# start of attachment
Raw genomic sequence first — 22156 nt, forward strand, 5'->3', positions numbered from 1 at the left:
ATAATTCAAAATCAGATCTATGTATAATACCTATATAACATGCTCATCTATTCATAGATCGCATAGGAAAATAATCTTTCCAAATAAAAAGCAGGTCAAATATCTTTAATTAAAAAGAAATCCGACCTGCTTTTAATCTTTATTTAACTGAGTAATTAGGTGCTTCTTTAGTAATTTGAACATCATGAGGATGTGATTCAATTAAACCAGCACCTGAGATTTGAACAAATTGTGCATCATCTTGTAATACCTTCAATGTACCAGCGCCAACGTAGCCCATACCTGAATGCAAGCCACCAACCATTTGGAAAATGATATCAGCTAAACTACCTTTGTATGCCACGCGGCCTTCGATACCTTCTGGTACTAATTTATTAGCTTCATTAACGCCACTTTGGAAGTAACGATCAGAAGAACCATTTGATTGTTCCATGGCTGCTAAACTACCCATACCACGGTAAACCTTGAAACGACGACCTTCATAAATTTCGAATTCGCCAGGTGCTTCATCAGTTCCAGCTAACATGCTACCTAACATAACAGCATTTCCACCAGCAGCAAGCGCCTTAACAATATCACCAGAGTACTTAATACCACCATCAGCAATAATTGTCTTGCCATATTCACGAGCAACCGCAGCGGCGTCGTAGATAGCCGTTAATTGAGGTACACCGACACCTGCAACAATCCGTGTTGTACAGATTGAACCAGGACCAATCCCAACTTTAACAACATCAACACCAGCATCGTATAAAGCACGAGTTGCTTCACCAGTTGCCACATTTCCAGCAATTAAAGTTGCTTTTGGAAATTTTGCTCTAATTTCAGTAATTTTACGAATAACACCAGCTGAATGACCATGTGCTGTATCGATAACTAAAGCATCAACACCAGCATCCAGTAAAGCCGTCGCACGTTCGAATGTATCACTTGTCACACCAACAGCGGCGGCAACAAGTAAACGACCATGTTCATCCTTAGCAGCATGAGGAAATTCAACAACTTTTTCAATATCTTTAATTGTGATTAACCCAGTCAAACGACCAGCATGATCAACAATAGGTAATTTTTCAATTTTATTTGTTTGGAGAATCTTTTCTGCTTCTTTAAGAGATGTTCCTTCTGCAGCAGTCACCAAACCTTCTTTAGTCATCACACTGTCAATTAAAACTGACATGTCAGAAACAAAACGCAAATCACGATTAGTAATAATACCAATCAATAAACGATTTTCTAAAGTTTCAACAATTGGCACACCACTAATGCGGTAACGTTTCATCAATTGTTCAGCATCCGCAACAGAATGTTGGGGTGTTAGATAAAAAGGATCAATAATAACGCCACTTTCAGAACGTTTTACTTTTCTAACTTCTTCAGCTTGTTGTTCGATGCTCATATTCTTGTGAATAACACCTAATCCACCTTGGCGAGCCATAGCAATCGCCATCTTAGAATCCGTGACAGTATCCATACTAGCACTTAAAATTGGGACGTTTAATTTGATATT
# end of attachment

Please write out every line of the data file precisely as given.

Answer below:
Raw genomic sequence first — 22156 nt, forward strand, 5'->3', positions numbered from 1 at the left:
ATAATTCAAAATCAGATCTATGTATAATACCTATATAACATGCTCATCTATTCATAGATCGCATAGGAAAATAATCTTTCCAAATAAAAAGCAGGTCAAATATCTTTAATTAAAAAGAAATCCGACCTGCTTTTAATCTTTATTTAACTGAGTAATTAGGTGCTTCTTTAGTAATTTGAACATCATGAGGATGTGATTCAATTAAACCAGCACCTGAGATTTGAACAAATTGTGCATCATCTTGTAATACCTTCAATGTACCAGCGCCAACGTAGCCCATACCTGAATGCAAGCCACCAACCATTTGGAAAATGATATCAGCTAAACTACCTTTGTATGCCACGCGGCCTTCGATACCTTCTGGTACTAATTTATTAGCTTCATTAACGCCACTTTGGAAGTAACGATCAGAAGAACCATTTGATTGTTCCATGGCTGCTAAACTACCCATACCACGGTAAACCTTGAAACGACGACCTTCATAAATTTCGAATTCGCCAGGTGCTTCATCAGTTCCAGCTAACATGCTACCTAACATAACAGCATTTCCACCAGCAGCAAGCGCCTTAACAATATCACCAGAGTACTTAATACCACCATCAGCAATAATTGTCTTGCCATATTCACGAGCAACCGCAGCGGCGTCGTAGATAGCCGTTAATTGAGGTACACCGACACCTGCAACAATCCGTGTTGTACAGATTGAACCAGGACCAATCCCAACTTTAACAACATCAACACCAGCATCGTATAAAGCACGAGTTGCTTCACCAGTTGCCACATTTCCAGCAATTAAAGTTGCTTTTGGAAATTTTGCTCTAATTTCAGTAATTTTACGAATAACACCAGCTGAATGACCATGTGCTGTATCGATAACTAAAGCATCAACACCAGCATCCAGTAAAGCCGTCGCACGTTCGAATGTATCACTTGTCACACCAACAGCGGCGGCAACAAGTAAACGACCATGTTCATCCTTAGCAGCATGAGGAAATTCAACAACTTTTTCAATATCTTTAATTGTGATTAACCCAGTCAAACGACCAGCATGATCAACAATAGGTAATTTTTCAATTTTATTTGTTTGGAGAATCTTTTCTGCTTCTTTAAGAGATGTTCCTTCTGCAGCAGTCACCAAACCTTCTTTAGTCATCACACTGTCAATTAAAACTGACATGTCAGAAACAAAACGCAAATCACGATTAGTAATAATACCAATCAATAAACGATTTTCTAAAGTTTCAACAATTGGCACACCACTAATGCGGTAACGTTTCATCAATTGTTCAGCATCCGCAACAGAATGTTGGGGTGTTAGATAAAAAGGATCAATAATAACGCCACTTTCAGAACGTTTTACTTTTCTAACTTCTTCAGCTTGTTGTTCGATGCTCATATTCTTGTGAATAACACCTAATCCACCTTGGCGAGCCATAGCAATCGCCATCTTAGAATCCGTGACAGTATCCATACTAGCACTTAAAATTGGGACGTTTAATTTGATATT